Unbonded Screed

An unbonded screed fails by lifting or curling, which is likely to happen when the screed is thin. Hence, the thickness of the unbonded screed is designed greater than 70 mm.

Advantages of Unbonded Screed

  1. Flooring is not in contact with the main substrate and thus remains unaffected by any deformations of the screed.
  2. Thick screeds can be provided without worrying about drying time or the formation of cracks similar to thinner sub-layers
  3. The PVC or polythene membrane provided sufficient damp proofing to prevent moisture-raising issues from the substrate.

3. Floating Screed

Floating screeds are a type of unbonded screed that is laid over an insulation layer or an underfloor heating system. The intermediate layer can be polystyrene or polyurethane panels or soundproofing material.

Floating Screed

The main objective of a floating screed is to provide solutions to meet the minimum performance requirements of soundproofing systems in buildings as per the local set laws.

The minimum thickness of a floating screed is calculated based on the intrinsic characteristics of the material used and the material stresses expected to come over the surface. A thickness of 65mm or greater is applied for heavy-loaded floors. 

4. Heated Screed

A heated screed is a floating screed with elements embedded in the screed in spiral or coil pattern. These elements can be pipe-work in plastic or composite material with a metallic core.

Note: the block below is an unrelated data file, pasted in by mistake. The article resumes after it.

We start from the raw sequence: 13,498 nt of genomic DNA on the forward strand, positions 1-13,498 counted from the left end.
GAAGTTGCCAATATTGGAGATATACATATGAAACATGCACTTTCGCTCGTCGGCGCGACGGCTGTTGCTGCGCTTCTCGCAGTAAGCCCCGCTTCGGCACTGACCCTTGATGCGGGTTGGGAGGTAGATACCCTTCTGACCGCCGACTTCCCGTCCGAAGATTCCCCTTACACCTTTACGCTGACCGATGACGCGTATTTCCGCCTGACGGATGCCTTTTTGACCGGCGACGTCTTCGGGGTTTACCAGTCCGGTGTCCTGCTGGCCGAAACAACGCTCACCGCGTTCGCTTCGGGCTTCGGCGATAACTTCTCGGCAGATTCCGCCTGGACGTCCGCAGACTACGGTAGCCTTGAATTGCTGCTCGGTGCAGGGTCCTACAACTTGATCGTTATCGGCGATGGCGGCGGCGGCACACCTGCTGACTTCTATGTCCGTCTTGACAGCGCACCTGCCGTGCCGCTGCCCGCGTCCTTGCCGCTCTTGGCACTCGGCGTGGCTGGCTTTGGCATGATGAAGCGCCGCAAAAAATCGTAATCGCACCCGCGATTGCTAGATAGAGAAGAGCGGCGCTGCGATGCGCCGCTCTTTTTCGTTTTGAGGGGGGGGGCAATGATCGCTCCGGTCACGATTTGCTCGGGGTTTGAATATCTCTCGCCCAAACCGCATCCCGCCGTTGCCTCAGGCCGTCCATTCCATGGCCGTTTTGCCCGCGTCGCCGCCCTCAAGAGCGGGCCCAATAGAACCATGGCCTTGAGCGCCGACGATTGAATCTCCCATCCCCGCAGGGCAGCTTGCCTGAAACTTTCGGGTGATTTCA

Heated Screed

The thickness of the screed above the elements must be maintained at least 25 mm with a metallic mesh inserted in the screed as shown in the figure. The size of the mesh is dependent on the total thickness and the design loads. 
The heated screed is laid only after checking the pipes for leaks and any other issues. 

Miscellaneous Types of Screed
Screed can be created in a bonded, unbonded, or floating manner, depending on the specific construction needs. Within these methods, it can be reinforced or enhanced for increased wear resistance according to specific specifications. Additionally, screed is available in different types based on the chosen materials, which will be elaborated on in the forthcoming article.